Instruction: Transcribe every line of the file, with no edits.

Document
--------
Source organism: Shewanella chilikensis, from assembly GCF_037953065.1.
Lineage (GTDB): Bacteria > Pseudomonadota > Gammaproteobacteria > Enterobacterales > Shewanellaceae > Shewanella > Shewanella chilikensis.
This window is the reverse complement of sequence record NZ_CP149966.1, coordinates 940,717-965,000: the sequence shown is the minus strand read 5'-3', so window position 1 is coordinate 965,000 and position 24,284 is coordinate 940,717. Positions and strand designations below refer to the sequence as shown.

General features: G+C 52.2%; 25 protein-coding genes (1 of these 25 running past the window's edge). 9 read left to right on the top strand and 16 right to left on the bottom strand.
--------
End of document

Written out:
Source organism: Shewanella chilikensis, from assembly GCF_037953065.1.
Lineage (GTDB): Bacteria > Pseudomonadota > Gammaproteobacteria > Enterobacterales > Shewanellaceae > Shewanella > Shewanella chilikensis.
This window is the reverse complement of sequence record NZ_CP149966.1, coordinates 940,717-965,000: the sequence shown is the minus strand read 5'-3', so window position 1 is coordinate 965,000 and position 24,284 is coordinate 940,717. Positions and strand designations below refer to the sequence as shown.

General features: G+C 52.2%; 25 protein-coding genes (1 of these 25 running past the window's edge). 9 read left to right on the top strand and 16 right to left on the bottom strand.